But how to do this?

Each camera will be different, but in most cases, the color space will be found in either the image quality section or the shooting section. As well as sRGB and Adobe RGB you may find one or two other spaces, but in general, Adobe RGB will capture the most color.

Why Monitor Calibration Is So Important

A monitor is our primary way of seeing and editing our images. Every monitor is different and each displays color slightly differently. As you will know your monitor comes with color, brightness, gamma, and contrast controls. All of these are designed to allow the average user to set his or her display up exactly the way they want.

The problem is that most monitors are not designed with photographers in mind. They are set up by default according to their primary market. For example, a monitor for day-to-day office use may be set to reduce the blueness of the screen and protect the eyes. A gaming monitor might saturate color more than normal.

A cat looking at Photoshop on a laptop computer
LCD screens have different colours even amongst the same models. By Tim Mossholder

We then need to add in some more factors. Depending on the cost of your monitor it will display a certain number of colors. This figure is often described as a percentage of sRGB or Adobe RGB.

For example, cheaper monitors might only display 90% sRGB. If you remember from earlier, sRGB is actually a lower color count than Adobe RGB. If we are seeing only 90% then when we edit we are not getting a true reflection of the colors our camera captured.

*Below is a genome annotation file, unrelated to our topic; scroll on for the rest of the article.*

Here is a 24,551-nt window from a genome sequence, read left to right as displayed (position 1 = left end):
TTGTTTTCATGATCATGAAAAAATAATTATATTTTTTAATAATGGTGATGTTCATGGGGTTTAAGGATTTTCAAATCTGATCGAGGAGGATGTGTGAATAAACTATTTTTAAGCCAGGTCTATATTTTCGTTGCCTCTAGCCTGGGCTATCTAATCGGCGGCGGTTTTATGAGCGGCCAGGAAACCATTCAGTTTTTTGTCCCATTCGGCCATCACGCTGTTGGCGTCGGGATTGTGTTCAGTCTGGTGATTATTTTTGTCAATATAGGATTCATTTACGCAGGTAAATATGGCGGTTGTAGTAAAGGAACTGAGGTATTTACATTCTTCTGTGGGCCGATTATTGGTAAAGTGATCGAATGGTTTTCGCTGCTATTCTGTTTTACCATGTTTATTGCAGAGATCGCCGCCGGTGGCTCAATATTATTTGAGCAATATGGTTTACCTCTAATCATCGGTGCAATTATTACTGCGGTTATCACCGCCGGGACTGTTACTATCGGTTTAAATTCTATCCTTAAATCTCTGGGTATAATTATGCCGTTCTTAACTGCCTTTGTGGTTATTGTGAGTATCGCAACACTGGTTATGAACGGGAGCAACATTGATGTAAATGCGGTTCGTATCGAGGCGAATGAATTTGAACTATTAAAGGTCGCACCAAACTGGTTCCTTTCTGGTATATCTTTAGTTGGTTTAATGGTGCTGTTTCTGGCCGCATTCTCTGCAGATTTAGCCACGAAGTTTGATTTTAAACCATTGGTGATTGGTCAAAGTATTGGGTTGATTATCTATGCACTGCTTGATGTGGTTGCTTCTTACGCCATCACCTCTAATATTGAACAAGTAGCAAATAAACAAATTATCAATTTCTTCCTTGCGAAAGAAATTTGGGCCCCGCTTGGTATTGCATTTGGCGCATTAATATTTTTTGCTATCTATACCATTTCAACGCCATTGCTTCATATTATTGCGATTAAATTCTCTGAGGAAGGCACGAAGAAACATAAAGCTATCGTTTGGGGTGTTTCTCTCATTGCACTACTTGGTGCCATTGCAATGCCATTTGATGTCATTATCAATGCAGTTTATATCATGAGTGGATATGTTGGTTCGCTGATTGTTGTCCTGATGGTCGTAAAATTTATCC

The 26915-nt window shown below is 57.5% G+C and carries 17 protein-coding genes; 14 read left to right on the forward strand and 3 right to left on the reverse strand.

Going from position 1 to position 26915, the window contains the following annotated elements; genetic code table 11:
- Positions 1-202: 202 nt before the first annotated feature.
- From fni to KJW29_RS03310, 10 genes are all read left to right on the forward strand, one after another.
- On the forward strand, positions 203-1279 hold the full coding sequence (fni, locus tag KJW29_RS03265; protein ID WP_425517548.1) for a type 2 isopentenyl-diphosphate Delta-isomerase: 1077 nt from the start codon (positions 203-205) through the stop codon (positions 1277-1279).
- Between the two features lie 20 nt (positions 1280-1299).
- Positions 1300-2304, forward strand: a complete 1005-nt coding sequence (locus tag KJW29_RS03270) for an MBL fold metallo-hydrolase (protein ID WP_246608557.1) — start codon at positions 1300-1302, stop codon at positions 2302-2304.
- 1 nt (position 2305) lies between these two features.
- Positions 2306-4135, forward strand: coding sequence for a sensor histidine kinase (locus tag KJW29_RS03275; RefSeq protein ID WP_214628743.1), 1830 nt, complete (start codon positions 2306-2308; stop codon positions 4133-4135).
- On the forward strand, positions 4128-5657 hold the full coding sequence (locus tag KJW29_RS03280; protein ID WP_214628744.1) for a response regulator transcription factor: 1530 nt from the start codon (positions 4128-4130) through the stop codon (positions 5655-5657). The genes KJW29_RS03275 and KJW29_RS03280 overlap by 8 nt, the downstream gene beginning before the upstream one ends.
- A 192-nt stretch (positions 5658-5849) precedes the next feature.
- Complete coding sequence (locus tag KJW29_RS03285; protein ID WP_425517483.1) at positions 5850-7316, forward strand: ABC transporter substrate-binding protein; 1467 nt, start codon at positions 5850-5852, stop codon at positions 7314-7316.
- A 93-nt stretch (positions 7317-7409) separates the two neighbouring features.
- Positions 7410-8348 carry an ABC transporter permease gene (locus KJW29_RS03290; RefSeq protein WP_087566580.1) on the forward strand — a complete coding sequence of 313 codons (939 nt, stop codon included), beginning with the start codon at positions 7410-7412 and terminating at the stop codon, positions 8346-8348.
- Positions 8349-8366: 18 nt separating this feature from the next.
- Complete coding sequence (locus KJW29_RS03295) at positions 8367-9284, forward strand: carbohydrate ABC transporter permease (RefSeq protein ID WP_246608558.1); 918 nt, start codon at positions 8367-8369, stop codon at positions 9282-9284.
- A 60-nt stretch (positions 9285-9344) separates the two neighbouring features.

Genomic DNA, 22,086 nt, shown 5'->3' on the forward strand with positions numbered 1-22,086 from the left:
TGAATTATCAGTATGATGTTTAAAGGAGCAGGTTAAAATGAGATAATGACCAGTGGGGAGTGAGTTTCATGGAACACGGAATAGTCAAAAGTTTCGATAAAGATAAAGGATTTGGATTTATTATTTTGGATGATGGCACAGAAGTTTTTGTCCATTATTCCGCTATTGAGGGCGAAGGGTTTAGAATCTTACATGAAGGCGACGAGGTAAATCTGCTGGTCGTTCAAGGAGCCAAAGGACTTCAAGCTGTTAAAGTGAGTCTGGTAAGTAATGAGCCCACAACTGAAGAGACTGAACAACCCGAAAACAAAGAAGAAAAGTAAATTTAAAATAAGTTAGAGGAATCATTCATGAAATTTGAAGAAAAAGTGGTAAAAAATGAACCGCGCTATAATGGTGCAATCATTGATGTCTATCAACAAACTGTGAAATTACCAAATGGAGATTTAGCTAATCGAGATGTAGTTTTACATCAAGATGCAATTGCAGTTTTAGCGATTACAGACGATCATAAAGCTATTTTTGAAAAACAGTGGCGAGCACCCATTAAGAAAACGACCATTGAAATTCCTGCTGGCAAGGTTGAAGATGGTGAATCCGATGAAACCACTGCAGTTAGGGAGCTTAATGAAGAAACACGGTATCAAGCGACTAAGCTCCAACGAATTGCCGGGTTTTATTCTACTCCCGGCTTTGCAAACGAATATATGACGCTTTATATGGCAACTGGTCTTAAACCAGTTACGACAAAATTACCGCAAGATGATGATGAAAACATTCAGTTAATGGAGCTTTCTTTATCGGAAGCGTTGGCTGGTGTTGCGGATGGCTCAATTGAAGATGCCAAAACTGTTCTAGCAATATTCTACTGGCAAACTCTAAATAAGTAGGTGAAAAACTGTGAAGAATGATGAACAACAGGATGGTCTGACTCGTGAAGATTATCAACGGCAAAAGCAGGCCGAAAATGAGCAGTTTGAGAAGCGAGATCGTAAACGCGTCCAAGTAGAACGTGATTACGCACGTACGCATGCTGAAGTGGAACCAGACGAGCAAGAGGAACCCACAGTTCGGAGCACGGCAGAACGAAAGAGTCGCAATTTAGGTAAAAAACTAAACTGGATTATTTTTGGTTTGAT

Another factor that’s important is the environment that we edit in. It might be a well-lit room with fluorescent lights or a dark corner with no light. Each environment will affect the way the image looks on screen. So as you can see with all these factors in play, it’s important that we calibrate our monitors.

How Do We Calibrate A Monitor?

The very best way is to use a monitor calibrator. These are not super expensive for the most basic models but will dramatically improve the color output of your images. They are effectively color meters that are pressed onto your monitor.

You then run a preset program that flashes primary and secondary colors on the screen along with blacks and whites. The calibrator will measure those colors and create a color space. Every time you boot your computer, the monitor will default to that color space giving consistent color.